Global Health Screens Poverty Inc.


By James Finn

The Global Health department held a screening of Poverty, Inc., a 2014 documentary about the state of global aid and charity, at 7 p.m. on Tuesday, April 18, in Dana Auditorium. A panel of political science, education, food studies and religion professors spoke and answered questions after the film ended.

Written, directed and produced by Michael Matheson Miller, Poverty, Inc. criticizes the prominent “aid”-based response to poverty that wealthy countries, particularly the United States, push on poor regions around the world. Focusing on relief efforts in Haiti, Peru and parts of Africa, the film showcases many of the cultural and economic challenges communities face when NGOs and relief organizations begin to flood their economies with outside funds and resources.

Coordinator of Global Health Programs and Professor of the Practice of Global Health Pam Berenbaum suggested the film and organized the screening.

She said that one of the reasons she chose the film was that it focuses on the role that U.S. economic interests play in the ways aid is provided to countries in need.

“I like the film because it reveals aspects of aid and development that are not readily apparent,” she said. “One theme that I wanted to showcase is that the United States’ aid to other countries is largely connected to our own strategic and economic interests. This was true decades ago as well, yet many people cling to the comforting idea that our aid to other countries is purely selfless and benevolent.”

The film first focused on aid efforts in Haiti, where American rice companies flooded the country with cheap rice after the devastating 2010 earthquake, as an example of the trend that U.S. foreign aid efforts tend to perpetuate. The film uses interviews with activists and workers to argue that while provisions of rice may have been helpful in the immediate wake of the earthquake when food was scarce, the continued shipments eventually ruined the portion of the Haitian economy devoted to rice production. Meanwhile, U.S. rice sellers profited.

The film also focused on Tom’s Shoes’ “One for One” program, when the company promised to provide a free pair of shoes to a child in need for every pair sold in the U.S., among other examples of aid initiatives that have hurt local economies for someone else’s benefit. Through these same interviews, the filmmakers argue that people living in poverty possess the desire and ability to pull themselves out of their circumstances, and that aid efforts should provide these people with stepping stones with which to do this, rather than just handing them food or supplies they lack in the moment.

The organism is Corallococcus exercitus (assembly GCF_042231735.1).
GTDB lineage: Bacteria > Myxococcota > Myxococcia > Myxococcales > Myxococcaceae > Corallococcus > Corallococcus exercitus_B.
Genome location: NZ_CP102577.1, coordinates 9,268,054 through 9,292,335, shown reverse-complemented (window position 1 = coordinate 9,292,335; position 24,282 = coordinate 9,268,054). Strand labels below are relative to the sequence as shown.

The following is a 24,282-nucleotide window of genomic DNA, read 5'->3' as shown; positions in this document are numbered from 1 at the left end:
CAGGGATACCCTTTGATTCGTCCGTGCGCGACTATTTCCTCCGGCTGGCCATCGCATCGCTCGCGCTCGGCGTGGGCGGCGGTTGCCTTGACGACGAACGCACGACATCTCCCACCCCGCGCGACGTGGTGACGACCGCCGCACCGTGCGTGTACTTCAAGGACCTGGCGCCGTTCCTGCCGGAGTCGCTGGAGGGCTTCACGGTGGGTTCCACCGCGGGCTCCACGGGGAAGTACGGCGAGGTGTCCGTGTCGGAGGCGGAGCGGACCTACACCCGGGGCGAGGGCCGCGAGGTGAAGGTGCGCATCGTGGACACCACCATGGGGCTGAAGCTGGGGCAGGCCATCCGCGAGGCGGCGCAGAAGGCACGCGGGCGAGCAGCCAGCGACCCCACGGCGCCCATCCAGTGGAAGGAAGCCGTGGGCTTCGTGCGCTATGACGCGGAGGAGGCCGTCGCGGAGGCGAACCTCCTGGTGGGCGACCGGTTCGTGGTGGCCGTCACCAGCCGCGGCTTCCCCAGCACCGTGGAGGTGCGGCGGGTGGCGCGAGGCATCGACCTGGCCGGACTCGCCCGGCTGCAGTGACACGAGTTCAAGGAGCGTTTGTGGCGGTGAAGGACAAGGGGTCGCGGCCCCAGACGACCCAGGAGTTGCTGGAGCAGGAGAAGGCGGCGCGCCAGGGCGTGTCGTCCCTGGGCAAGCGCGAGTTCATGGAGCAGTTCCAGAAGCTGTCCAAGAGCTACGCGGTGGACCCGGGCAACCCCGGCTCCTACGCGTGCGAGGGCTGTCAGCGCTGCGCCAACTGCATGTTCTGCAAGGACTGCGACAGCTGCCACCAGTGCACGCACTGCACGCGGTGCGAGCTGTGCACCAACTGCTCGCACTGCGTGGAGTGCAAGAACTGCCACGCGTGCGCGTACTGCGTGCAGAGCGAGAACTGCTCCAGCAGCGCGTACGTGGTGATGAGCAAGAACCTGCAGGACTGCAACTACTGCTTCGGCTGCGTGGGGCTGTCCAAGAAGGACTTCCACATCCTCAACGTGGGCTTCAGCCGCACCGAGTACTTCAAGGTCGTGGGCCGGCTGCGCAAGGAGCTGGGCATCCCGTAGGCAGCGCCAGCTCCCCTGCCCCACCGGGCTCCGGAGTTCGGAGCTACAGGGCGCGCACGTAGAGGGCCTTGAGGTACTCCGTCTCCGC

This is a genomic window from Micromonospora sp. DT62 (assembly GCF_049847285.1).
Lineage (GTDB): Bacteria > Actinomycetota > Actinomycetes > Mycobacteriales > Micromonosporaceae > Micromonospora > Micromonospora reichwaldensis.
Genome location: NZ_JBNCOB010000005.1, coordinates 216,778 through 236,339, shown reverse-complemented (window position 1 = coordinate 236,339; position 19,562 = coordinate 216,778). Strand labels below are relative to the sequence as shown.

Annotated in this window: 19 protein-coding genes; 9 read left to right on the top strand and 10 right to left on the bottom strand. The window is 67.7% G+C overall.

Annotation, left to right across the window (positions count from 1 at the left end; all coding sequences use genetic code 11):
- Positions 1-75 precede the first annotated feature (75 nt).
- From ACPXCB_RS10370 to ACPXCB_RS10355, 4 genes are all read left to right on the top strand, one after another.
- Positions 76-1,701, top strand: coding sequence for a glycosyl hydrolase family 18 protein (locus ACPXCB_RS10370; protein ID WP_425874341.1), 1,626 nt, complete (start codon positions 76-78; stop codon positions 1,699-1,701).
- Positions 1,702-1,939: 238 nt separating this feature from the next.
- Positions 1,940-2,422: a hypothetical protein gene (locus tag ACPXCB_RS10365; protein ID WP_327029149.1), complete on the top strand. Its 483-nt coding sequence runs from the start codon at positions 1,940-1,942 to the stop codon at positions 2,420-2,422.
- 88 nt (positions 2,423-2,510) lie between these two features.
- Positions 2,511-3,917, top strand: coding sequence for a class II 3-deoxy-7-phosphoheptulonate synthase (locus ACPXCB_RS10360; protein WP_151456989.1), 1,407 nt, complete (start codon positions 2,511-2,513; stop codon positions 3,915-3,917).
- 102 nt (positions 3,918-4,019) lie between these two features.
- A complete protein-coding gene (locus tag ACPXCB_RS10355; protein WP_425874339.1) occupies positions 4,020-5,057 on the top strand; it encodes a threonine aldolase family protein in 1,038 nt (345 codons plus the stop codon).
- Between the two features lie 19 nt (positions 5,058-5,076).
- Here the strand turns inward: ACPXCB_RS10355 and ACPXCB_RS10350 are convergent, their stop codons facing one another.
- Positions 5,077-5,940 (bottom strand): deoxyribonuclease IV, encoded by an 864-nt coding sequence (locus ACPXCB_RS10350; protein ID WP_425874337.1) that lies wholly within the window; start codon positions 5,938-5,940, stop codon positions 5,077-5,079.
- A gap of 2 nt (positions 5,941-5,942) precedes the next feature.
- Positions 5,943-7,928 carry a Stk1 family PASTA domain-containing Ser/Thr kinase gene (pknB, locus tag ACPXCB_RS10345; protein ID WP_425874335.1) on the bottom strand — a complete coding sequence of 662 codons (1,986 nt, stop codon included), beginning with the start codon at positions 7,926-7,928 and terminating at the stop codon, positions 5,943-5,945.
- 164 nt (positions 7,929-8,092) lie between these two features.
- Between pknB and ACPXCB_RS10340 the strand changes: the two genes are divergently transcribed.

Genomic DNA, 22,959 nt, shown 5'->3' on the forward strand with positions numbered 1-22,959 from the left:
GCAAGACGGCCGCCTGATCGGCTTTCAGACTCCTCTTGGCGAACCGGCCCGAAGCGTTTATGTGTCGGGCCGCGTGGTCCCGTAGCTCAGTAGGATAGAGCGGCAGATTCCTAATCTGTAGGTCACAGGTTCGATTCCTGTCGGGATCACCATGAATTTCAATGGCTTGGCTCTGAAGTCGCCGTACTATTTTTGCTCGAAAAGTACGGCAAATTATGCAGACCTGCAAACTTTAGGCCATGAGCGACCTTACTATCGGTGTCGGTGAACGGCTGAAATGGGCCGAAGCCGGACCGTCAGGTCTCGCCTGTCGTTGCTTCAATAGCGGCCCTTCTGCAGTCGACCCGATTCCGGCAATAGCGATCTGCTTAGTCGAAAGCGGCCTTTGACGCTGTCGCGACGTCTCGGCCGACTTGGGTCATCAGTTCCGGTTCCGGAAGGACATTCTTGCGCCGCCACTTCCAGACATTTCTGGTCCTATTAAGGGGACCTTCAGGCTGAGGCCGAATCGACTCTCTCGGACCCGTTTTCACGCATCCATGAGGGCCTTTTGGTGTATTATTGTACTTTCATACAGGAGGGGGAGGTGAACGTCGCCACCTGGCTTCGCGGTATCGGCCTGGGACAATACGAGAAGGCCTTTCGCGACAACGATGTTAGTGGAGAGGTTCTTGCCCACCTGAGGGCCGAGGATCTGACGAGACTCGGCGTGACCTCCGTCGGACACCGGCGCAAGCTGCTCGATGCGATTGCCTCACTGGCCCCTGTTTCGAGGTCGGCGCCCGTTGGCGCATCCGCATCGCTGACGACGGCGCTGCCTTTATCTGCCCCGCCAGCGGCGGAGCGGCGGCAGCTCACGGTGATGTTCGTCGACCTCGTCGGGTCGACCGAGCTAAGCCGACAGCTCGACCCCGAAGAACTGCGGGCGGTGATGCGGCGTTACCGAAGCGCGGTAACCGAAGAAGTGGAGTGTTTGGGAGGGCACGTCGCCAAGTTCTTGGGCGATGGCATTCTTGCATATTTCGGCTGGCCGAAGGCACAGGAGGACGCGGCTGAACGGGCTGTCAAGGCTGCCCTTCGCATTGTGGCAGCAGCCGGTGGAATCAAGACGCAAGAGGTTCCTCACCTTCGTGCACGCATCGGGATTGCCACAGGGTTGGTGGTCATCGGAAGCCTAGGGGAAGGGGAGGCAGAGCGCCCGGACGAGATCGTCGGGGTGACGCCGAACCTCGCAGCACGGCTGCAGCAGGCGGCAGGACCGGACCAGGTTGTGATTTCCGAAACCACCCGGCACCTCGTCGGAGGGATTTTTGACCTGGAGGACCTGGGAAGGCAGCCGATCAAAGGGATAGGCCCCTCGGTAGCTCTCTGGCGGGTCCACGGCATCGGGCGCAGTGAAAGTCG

Berenbaum said she hopes that the film helps dispel stereotypes about the people who live in the countries that receive U.S. aid. “Many of the voices in the film were from people in countries that receive our aid, and I hope viewers would agree that the film helps to combat stereotypes about people in these countries,” Berenbaum said. “We have this cherished belief that aid is benevolent, but that belief rests on an assumption that our aid is needed by people who are otherwise desperate or helpless without it.”

Both Berenbaum and Food Studies Professor Molly Anderson, another member of the panel, had criticisms about aspects of the film’s argument. Anderson felt that the film wasn’t effective in distinguishing between emergency aid meant to help in the wake of a specific disaster and longer-term aid.

“The film showed the failure of charity, but it didn’t distinguish between types of interventions, such as humanitarian crisis interventions [immediate responses to disasters such as the Haiti earthquake] versus dumping,” Anderson said. “By not doing that, it perpetuated a misconception that foreign aid … is ineffectual.”

Berenbaum hopes that, despite the film’s sometimes negative outlook, viewers can recognize that the desire to provide aid almost always comes with good intention.

“I hope that viewers heard the message in the film that people who work for aid agencies or NGOs, by and large, are people who really do want their efforts to improve human welfare – even critics of aid acknowledge this in the film,” she said. “I think it’s important to recognize the human element and avoid demonizing people in the industry, even if you disagree with its end results.  Most criticism has the benefit of 20/20 hindsight.”

Berenbaum and Anderson hope that the film’s themes feed into wider discussions about aid and how to partake in it. “I’d like to see a cohesive concentration in development and ample opportunities for students to explore and reflect on how to intervene in communities in useful rather than high-handed or blind ways,” Anderson said. “This could be done through experiential education that has preparatory and debriefing opportunities before and after the experiential component.”

Berenbaum expressed similar sentiments.

“I would like to see us entertain the question of what we, as citizens, should do,” she said. “Aid is an enormous juggernaut, and it is difficult to understand what our individual roles in it can or should be… How can we become part of the solution, rather than part of the problem, and how will we know the difference?”